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How to use a menstrual cup

A Beginner's Guide to Using a Menstrual Cup: Tips for a Smooth Start

Pictured: Classic Bell Menstrual Cup


If you're a beginner contemplating making the switch to a menstrual cup, you're on the right path towards a more sustainable and comfortable period. However, just like any new venture, using a menstrual cup might require a bit of practice and adjustment.

Fear not, in addition to our illustrated How to Use a Menstrual Cup Guide, this article provides essential tips for a smooth transition.

1. Choose the Right Menstrual Cup: Selecting the right menstrual cup is crucial for a comfortable and leak-free experience. Cups come in various sizes, shapes, and materials, so it's important to consider your age, flow, and anatomy. Most brands offer size guidelines, helping you choose the perfect fit and we have a menstrual cup comparison guide you can use to see sizes, capacities and manufacture materials and origin. We also have a number of buyers guides including Should you Choose a Soft or Firm CupMenstrual Cups for Heavy Periods and Menstrual Cups for Teens.

2. Familiarise Yourself with Your Anatomy: Understanding your own anatomy is key to successful menstrual cup use. Locate your cervix, as this will help you position the cup correctly. Some& people measure their cervix height during their period is helpful in choosing the right cup size as there are Menstrual Cups for a Low Cervix and Menstrual Cups for a High Cervix.

3. Sterilise Your Cup: Before your first use and at the beginning of each cycle, it's important to sterilise your menstrual cup. Boil it in water for about 5-10 minutes, following the manufacturer's instructions. Allow it to cool before use.

4. Practice Folding Techniques: Menstrual cups are folded, inserted and then open up inside the vagina to create a seal. There are various folding techniques to choose from, such as the C-fold, punch-down fold, and 7-fold. Experiment with different folds to find what works best for you.

5. Do Dry Runs: A "Dry run" involves practicing inserting and removing your menstrual cup without actually having your period. It's a way to familiarise yourself with how to use the cup before your actual menstrual cycle begins. Going through the motions of inserting the cup, positioning it correctly in the vaginal canal, and then removing it will help you understand how to fold the cup for insertion, find a comfortable angle for insertion, and become more aware of your anatomy in relation to the cup. It's an opportunity to troubleshoot any potential issues you might encounter and build confidence in using the menstrual cup effectively. We recommend doing this in the shower as you will be relaxed and water aids the insertion of the cup.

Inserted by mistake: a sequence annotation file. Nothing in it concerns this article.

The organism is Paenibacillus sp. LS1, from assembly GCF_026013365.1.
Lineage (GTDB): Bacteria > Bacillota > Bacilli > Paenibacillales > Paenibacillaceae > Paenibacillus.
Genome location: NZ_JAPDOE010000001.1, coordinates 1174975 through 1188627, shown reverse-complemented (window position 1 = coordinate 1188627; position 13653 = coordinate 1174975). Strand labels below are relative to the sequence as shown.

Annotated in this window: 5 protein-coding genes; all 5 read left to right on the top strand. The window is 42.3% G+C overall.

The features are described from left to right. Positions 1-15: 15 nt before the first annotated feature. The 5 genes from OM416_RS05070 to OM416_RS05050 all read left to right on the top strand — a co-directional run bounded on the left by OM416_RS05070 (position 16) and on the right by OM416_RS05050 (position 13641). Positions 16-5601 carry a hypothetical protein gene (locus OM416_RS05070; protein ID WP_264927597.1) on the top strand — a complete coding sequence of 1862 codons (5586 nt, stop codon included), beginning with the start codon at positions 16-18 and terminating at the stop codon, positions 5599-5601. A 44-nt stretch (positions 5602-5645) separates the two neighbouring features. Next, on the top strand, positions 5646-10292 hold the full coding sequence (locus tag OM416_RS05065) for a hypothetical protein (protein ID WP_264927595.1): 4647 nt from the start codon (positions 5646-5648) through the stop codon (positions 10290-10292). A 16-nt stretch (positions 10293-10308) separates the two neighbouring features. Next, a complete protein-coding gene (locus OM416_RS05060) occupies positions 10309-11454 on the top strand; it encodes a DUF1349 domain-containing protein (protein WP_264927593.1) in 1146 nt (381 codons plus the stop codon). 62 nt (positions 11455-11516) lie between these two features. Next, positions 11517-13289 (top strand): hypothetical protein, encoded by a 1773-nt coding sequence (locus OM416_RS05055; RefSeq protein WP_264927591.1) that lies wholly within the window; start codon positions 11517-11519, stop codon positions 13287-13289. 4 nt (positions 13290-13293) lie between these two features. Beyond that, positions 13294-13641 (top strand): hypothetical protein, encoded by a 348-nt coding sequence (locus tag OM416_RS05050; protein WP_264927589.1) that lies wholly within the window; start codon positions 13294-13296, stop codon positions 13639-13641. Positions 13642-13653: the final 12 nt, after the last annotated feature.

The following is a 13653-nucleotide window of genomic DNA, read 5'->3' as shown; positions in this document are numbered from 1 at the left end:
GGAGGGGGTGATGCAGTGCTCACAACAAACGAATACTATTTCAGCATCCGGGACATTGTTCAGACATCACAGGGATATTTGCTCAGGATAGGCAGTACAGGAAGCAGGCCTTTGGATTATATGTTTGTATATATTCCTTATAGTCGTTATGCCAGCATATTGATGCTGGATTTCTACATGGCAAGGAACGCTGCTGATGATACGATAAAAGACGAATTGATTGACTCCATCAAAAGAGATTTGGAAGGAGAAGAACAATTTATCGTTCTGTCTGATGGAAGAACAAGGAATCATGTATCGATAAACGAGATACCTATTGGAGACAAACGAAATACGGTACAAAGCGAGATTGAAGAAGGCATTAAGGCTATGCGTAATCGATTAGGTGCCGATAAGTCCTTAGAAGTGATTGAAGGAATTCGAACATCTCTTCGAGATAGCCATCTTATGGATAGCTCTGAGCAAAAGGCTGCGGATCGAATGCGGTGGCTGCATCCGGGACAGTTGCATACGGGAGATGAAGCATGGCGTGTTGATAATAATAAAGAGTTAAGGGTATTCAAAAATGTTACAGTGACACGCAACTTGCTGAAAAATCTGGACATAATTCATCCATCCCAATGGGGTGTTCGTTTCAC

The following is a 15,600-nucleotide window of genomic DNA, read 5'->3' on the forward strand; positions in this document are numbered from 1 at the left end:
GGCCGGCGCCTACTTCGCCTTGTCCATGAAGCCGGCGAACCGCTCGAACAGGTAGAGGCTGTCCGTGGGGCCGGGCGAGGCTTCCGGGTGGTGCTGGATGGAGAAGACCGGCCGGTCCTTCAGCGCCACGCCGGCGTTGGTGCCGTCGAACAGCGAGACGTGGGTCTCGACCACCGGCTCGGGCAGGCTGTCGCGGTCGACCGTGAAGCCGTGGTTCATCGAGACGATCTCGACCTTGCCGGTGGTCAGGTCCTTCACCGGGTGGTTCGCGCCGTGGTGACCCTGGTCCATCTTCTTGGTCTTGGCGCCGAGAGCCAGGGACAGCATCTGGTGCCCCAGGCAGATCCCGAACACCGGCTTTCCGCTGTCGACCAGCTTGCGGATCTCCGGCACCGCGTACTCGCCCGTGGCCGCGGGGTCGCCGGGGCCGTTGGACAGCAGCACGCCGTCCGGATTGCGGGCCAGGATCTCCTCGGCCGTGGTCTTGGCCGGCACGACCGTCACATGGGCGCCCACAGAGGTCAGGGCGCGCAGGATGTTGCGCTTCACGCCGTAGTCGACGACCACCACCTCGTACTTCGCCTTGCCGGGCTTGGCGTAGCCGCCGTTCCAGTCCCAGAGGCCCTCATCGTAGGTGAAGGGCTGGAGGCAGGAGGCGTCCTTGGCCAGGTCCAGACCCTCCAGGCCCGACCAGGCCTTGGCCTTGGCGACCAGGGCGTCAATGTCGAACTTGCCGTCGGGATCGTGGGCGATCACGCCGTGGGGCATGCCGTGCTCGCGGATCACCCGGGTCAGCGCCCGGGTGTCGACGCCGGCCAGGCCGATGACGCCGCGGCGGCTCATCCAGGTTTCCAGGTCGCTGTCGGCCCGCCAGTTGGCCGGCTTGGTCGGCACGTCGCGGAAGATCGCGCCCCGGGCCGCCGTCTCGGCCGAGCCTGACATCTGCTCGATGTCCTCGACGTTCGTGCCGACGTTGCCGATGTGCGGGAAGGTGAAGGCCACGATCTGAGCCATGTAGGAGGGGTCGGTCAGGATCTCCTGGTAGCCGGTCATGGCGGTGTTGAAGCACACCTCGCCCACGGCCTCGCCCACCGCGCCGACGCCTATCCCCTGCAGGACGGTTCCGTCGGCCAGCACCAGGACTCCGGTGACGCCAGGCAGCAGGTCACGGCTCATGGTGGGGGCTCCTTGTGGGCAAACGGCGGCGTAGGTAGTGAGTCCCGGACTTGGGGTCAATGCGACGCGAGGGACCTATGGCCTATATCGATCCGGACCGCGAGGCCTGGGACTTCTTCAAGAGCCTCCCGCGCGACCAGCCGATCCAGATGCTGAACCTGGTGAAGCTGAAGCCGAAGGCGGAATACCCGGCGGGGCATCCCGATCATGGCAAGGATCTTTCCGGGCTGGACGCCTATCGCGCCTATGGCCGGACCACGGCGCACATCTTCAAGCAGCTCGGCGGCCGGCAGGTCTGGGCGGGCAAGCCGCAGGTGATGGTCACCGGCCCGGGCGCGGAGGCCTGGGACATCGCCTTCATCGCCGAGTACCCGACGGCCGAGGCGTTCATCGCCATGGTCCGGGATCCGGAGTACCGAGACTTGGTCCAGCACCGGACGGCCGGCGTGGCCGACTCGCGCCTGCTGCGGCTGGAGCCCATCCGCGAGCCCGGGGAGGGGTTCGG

6. Find a Comfortable Position: Choose a comfortable position for insertion, whether it's standing with one leg raised, sitting on the toilet or squatting. Relax your pelvic muscles to make insertion easier.

7. Insertion: Hold the folded cup firmly with your fingers and guide it into your vagina at a slight angle, back towards the tailbone rather that straight up. Once the cup is inside, it should unfold and create a seal against the vaginal walls. 

8. Check the Seal: A good seal is essential to prevent leaks. After inserting the cup, run your finger around the rim to ensure it has fully opened and created a proper seal. If you feel any indents in the rim of the cup, it hasn't opened correctly and may leak. Rotating the cup or doing a few kegel muscle squeezes is often all it takes to get your cup to open. If it still doesn't open, check out our Troubleshooting Tips: What to try if you can't get your menstrual cup to open.

9. Practice Patience: Using a menstrual cup might take some practice. Don't get discouraged if it takes a few cycles to become completely comfortable. It's normal to experience a learning curve so allow yourself to take a break from using your cup and return to tampons or pads for a day if you are getting frustrated with it.

10. Monitor and Empty: Unlike tampons, menstrual cups can be worn for up to 8 hours, depending on your flow. However, it's important to monitor the cup and empty it before it overflows to avoid leaks. If you have a heavier flow, you might need to empty it more frequently.

11. Removal: To remove the cup, relax your muscles and gently pull on the stem until you can reach the base of the cup. Pinch the base to release the seal, then tilt the cup slightly to break the suction. Be cautious not to pull the cup out too quickly, as this can cause discomfort. If you are having difficulty removing your cup, read our Troubleshooting Tips: What to do if your Menstrual Cup is Stuck.

12. Cleaning: After emptying the cup, rinse it with warm water or use a gentle, unscented menstrual cup cleanser. If you're in a public restroom, you can wipe the cup with toilet paper and reinsert it, but make sure you clean it thoroughly at your earliest convenience.

13. Sterilise Between Cycles: At the end of your cycle, sterilise the cup by boiling it in water and allow to air dry. Always store your cup in a breathable pouch and never in an air-tight container or plastic bag as this may promote the growth of bacteria or mould.

14. Be Kind to Yourself: Remember that every person's experience with menstrual cups is unique. Be patient with yourself and give yourself time to adjust.

By following these tips, you'll be well on your way to mastering the art of using a menstrual cup. Menstrual cups allow us to enjoy a more comfortable period and reduce the environmental impact of disposable menstrual products.

If you experience persistent discomfort or difficulty, try another different cup and if you have anatomical concerns, talk to a healthcare professional.